At a meeting Friday in Prague, Blinken and his counterparts from other members of the North Atlantic Treaty Organization discussed how to mitigate Russian disinformation and other types of “hybrid attacks” aimed at eroding governance and democratic systems in the United States and in Europe. allied nations.

“I can tell you that in the meeting today, virtually every ally has been affected by this escalation of Russia's hybrid attacks,” Blinken said at a news conference Friday afternoon. “We know what they are doing and we will respond both individually and collectively as necessary.”

On the first stop of the trip, in Chisinau, Moldova, US officials and their counterparts discussed online propaganda aimed at undermining President Maia Sandu, who has pushed for Moldova to join the European Union and is up for re-election in October.

Blinken and Jan Lipavsky, the Czech Republic's foreign minister, signed a memorandum of understanding in Prague on Thursday to counter “manipulation of information by foreign states,” the State Department said.

Joining the trip was James P. Rubin, who held Miller's post in the Clinton administration and is now a special envoy focusing on disinformation and coordinator of the State Department's Global Engagement Center.

Mr. Miller's false statements were repeated word for word on the Telegram channel of the Russian Human Rights Council, a state body that nominally advises President Vladimir V. Putin. The council's report then shared the angry response of its president, Valery Fadeyev.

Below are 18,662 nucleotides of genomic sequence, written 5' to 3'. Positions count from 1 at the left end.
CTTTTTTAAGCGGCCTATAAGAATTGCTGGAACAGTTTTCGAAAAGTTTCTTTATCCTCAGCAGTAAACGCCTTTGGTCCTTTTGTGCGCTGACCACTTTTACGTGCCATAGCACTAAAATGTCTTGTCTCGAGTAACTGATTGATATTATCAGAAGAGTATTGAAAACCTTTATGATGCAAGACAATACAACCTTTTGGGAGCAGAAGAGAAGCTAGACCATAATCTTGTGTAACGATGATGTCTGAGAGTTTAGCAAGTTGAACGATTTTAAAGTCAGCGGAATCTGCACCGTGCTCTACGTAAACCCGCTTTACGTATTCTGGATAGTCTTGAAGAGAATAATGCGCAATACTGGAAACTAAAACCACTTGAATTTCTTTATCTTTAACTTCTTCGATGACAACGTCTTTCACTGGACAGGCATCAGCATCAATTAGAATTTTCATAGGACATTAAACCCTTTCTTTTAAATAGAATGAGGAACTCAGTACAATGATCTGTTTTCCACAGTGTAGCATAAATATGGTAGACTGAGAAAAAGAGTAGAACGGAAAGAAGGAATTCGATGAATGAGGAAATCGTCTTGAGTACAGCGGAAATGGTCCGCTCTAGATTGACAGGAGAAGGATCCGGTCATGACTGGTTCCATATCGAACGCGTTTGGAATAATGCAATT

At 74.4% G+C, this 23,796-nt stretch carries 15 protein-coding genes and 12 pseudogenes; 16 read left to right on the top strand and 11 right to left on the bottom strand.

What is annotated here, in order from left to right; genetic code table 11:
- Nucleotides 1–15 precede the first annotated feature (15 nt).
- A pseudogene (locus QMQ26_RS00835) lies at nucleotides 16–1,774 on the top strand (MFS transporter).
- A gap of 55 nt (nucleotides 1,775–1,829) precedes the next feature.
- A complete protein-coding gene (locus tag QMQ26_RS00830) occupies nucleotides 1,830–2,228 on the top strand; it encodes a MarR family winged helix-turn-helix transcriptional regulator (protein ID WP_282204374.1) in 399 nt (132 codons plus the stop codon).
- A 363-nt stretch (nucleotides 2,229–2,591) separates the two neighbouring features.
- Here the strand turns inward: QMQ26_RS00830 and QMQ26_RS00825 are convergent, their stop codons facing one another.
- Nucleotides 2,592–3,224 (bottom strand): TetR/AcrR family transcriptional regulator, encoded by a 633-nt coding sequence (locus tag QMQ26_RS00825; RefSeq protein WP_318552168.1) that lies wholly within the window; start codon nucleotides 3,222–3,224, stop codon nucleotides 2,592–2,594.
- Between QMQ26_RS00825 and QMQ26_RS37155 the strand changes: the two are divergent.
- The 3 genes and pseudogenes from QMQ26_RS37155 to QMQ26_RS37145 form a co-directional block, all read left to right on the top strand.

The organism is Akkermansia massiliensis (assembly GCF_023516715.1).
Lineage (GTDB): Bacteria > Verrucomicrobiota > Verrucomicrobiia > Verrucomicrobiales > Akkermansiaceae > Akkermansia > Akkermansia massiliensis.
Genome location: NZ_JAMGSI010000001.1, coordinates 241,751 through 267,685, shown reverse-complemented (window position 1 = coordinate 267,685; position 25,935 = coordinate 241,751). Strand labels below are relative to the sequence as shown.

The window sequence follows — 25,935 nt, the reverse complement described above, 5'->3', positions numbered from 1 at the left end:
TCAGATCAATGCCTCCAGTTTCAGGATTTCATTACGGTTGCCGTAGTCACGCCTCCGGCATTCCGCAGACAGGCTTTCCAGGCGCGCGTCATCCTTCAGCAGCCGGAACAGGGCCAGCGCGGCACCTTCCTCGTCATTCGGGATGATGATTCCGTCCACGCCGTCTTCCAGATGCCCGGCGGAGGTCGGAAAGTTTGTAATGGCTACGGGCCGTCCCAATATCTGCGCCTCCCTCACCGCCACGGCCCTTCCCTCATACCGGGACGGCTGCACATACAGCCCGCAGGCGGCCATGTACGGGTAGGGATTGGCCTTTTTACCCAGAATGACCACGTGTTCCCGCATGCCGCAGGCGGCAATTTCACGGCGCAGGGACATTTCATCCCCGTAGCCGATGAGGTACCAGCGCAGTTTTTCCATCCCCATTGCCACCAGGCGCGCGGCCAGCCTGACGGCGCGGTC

“Washington deliberately does not want to notice Kiev's obvious crimes against humanity,” Fadeyev wrote. “I don't particularly expect this information to be passed on to the cynics at the State Department, but the truth is ours nonetheless.”

Fadeev, in his post condemning Miller's “lies”, suggests that the United States does not understand that civilians are at risk in Belgorod. He claimed that at least 175 civilians have been killed in the Belgorod region and another 800 injured since February 2022.

Russian state news agency TASS published an article on Thursday based on Fadeyev's comments. As of Friday evening, the Human Rights Council had not issued a statement on its Telegram channel acknowledging that the video was fake.

The Insider, an independent Russian newspaper with a section dedicated to rooting out fake news, noted that the video was also available on the Russian social network VK, which is now controlled by businessmen close to Putin, and on other websites run by professionals. war propagandist Alexander Kots.

Life in Belgorod is far from normal: schools operate only online and air raid sirens sound regularly. Explosions are heard regularly, with buildings damaged and civilians killed. A wave of explosions on December 30, 2023, which Moscow blamed on Ukraine, killed 25 people and injured at least 100. The explosions came a day after Russian airstrikes in cities across Ukraine killing 57 people and wounding 160.

Some regions near the border have been evacuated, and many smaller towns and villages within range of the border are regularly subjected to drone and artillery attacks from Ukraine. In late April, Belgorod regional governor Vyacheslav Gladkov said that at least 120 civilians, including 11 children, had died as a result of Ukrainian attacks. He said another 651 people have been injured since Russia launched a full-scale invasion of Ukraine in February 2022.

Julian E. Barnes contributed reporting from Washington.